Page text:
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The first stage play features Aesop and Joseph as its leads.
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The stage adaptation of Identity V, produced by Movista (of Tsukiuta fame). The plays depict the setting and characters from the game, but take the story in a different direction, and are considered an alternate canon from the story of the game.

Each play features different main characters, usually a Hunter and a Survivor, though episode 2 featured three Hunter-Survivor feature pairs in three different versions.

In addition to the Hunter and Survivor sides, each episode also has special comedy performances with alternate costumes. These are also included on the Blu-rays.


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The plays provides examples of:

  • Costume Porn: Lovingly recreated from those in the game.
  • Did We Just Have Tea with Cthulhu?: Sometimes the other Hunters are unsettled by being reminded of what Hastur really is.
  • Friendly Enemies: Outside of the games, the Hunters and Survivors get along quite well. In the first episode, Lucky Guy tells Eli and Aesop that he often goes to the Hunters' side of the manor to spend time with them. In the third episode, Eli stops to chat with Joseph before escaping at the end of a game.
  • Full-Name Basis: Freddy has a tendency to use people's full names when he's complaining about something they do.
  • Massive Multiplayer Ensemble Number: At the end of each performance, the whole cast performs a dance to the episode's theme song.


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Episode 1: What To Draw provides examples of:

  • Band of Brothers: The possibility of real injury or death in the game forces the Survivors to work together.
  • Commonality Connection: Bi'an suggests that Aesop and Joseph could get along, because they both use paintbrushes. More than that, they both tried to capture death with their arts. Joseph responds by insisting that other than that, they're opposites.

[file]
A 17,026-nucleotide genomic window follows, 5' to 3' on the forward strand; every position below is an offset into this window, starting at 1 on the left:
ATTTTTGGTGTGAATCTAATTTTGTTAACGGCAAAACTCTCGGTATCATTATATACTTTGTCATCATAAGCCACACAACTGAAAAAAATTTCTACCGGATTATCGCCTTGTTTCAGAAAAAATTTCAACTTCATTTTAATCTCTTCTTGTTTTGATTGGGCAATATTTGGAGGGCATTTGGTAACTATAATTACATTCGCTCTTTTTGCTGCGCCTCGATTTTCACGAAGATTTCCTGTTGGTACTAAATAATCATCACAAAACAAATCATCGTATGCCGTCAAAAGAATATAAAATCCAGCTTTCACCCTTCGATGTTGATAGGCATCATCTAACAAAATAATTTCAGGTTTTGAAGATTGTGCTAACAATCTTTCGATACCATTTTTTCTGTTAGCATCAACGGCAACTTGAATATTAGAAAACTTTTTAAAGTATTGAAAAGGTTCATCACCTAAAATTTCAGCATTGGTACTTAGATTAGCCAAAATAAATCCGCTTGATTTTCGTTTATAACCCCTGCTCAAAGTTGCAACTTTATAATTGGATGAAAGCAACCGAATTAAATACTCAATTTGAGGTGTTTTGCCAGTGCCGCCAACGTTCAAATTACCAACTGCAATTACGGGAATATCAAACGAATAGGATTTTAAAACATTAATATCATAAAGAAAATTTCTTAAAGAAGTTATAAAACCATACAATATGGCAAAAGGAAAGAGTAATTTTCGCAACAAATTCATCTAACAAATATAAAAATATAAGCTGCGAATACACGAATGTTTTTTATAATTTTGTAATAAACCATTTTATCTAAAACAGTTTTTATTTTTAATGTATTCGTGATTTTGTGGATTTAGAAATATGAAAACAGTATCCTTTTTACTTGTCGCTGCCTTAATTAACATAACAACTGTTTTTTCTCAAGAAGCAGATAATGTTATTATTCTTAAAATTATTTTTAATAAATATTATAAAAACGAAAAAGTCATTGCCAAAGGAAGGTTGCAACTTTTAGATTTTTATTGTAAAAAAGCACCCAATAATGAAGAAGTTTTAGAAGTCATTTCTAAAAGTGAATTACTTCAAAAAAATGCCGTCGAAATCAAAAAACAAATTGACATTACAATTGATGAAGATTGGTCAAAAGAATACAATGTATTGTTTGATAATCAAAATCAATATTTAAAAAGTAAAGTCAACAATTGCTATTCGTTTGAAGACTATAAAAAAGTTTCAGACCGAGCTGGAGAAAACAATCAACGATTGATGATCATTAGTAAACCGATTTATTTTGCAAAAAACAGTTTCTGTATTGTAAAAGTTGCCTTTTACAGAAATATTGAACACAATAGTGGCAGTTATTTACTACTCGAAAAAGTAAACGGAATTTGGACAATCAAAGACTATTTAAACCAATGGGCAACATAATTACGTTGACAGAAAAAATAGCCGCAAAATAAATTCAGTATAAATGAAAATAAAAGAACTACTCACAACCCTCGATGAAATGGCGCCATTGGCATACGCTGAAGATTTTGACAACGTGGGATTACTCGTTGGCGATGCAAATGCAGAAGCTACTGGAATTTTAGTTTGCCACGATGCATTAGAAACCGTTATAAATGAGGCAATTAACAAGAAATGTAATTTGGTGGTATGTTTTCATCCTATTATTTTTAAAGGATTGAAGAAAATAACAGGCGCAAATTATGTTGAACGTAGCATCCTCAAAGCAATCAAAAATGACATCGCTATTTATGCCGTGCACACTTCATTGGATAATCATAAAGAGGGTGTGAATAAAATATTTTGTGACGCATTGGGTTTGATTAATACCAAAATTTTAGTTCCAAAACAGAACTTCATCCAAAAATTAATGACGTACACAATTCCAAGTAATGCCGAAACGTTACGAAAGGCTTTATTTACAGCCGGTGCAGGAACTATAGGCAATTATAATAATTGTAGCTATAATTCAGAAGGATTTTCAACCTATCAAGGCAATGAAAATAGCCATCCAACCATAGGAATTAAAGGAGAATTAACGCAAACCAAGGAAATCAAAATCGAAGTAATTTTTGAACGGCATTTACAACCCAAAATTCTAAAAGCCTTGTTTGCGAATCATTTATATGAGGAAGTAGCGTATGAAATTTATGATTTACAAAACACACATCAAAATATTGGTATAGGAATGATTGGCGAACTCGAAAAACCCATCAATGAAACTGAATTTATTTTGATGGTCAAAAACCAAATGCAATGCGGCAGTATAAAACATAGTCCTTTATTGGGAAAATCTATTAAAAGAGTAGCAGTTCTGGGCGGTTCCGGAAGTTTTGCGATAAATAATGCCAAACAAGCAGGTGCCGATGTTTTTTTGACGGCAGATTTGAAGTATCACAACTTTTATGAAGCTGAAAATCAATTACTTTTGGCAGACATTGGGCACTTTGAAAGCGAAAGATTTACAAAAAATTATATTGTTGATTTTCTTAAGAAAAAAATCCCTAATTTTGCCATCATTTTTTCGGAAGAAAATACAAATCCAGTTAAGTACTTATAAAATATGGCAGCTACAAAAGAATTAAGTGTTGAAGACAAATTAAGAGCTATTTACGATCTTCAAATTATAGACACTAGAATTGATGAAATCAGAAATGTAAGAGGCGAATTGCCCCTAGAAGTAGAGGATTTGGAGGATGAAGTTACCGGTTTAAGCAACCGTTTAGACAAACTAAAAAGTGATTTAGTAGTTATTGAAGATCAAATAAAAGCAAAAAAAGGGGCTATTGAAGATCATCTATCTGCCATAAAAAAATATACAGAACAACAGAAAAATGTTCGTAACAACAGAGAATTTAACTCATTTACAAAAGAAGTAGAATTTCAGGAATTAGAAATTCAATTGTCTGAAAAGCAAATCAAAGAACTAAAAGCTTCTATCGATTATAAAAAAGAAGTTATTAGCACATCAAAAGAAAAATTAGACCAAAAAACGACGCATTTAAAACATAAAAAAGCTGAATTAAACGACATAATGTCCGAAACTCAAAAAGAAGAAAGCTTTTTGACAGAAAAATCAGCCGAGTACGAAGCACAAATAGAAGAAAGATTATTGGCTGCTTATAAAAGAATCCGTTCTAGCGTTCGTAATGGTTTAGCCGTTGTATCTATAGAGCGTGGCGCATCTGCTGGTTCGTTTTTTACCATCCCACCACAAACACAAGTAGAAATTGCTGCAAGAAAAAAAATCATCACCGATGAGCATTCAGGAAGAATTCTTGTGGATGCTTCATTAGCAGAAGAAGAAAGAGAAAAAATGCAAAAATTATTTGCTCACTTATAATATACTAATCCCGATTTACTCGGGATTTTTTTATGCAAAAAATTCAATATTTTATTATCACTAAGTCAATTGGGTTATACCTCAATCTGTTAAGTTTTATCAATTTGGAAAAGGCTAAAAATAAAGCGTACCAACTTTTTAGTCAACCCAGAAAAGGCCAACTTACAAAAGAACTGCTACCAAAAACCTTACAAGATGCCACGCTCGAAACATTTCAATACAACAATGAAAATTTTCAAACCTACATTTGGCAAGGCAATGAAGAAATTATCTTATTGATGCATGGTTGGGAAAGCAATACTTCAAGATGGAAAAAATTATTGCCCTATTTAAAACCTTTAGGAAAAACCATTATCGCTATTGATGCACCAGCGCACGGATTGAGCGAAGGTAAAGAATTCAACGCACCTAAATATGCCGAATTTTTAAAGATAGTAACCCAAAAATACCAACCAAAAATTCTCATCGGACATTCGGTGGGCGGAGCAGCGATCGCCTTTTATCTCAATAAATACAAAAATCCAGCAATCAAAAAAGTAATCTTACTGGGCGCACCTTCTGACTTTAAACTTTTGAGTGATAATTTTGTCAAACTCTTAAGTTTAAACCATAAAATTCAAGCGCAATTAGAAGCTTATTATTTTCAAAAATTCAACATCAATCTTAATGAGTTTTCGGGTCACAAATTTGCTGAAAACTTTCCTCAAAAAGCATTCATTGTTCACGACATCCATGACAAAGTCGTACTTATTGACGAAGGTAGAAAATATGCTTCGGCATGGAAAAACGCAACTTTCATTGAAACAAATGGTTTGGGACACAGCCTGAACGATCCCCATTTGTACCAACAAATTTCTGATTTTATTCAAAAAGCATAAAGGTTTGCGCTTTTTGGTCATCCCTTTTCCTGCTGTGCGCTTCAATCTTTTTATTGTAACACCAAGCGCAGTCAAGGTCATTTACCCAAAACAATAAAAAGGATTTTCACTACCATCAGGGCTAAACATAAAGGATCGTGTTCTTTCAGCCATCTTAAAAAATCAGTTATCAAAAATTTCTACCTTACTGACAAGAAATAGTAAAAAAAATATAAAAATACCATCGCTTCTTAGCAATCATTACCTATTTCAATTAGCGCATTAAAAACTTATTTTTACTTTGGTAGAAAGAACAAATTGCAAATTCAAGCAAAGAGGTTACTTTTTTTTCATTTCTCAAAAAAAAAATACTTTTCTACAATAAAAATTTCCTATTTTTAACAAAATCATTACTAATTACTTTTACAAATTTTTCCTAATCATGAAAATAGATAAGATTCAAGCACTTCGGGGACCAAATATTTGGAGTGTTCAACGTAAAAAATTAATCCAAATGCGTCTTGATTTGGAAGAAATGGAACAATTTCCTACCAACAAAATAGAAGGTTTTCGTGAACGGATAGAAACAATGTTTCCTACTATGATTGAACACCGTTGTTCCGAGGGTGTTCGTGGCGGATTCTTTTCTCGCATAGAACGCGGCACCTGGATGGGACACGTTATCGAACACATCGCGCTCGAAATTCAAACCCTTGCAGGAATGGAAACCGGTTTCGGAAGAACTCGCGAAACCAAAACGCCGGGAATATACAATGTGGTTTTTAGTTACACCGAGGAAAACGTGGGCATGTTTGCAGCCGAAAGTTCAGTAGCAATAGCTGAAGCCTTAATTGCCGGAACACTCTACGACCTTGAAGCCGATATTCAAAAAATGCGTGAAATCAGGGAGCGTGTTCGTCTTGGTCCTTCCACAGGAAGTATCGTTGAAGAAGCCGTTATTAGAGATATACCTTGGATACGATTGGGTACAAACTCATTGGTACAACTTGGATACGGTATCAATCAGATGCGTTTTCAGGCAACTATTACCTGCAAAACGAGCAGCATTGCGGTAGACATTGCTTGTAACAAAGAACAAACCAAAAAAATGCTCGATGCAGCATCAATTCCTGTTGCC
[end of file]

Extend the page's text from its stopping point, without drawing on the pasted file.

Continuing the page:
• Death Is Cheap: Survivors who die in the game are simply healed up and returned to the manor. Injuries taken in the game are also healed. No one takes this to heart quite as much as Aesop, who spent his games actively seeking to be killed in as great a variety of ways as he could manage... until Joseph got fed up with him and requested a change to the rules.
  • Friendship Moment: Eli and Lucky Guy come to visit Aesop when he is disliked by the other survivors.
  • Killed Off for Real: What Joseph gets the masters of the manor to allow. No one ends up dying, but Emma does get badly injured.

Episode 2: Double Down provides examples of:


Episode 3: Cry for the Moon provides examples of:

  • 100% Adoration Rating: The Bloody Queen in the mirror world... on the surface, at least.
  • Anti-Escapism Aesop: Mary must be convinced to give up the mirror world, because it's not real — and if she doesn't, it'll all come crashing down, and she'll die... precisely because it was never real to begin with. Questionable, in regards to the extent that the endless, unchanging life of the manor can be considered "real". But yes, a certain Embalmer/Music Master is on board with the idea.
  • Commonality Connection: Eli and Mary, over their Hungarian song.
  • Dances and Balls: Every day is a party in the mirror world! Featuring a lovely ballroom dancing scene, with Aesop, the Music Master, on the piano.
  • Defrosting Ice Queen: Mary's side of the story. Eli's role is basically just to help her defrost.
  • Gorgeous Period Dress: Besides Mary, the rest of the costumes featured in her introduction series in the game make their appearances here — Aesop, Joseph, Patricia, Luchino, Mike, and Murro all have their alternate costumes as Mary's court. The rest of the characters become her servants, and get original (though plainer) costumes as such.
  • Gratuitous Foreign Language: The "Lullabye of the Moon" that Mary and Eli both sing is in Hungarian.
  • Requisite Royal Regalia: Mary and her court in the mirror world.
  • Trapped in Another World: Eli, and the rest of the cast, in Mary's mirror world.


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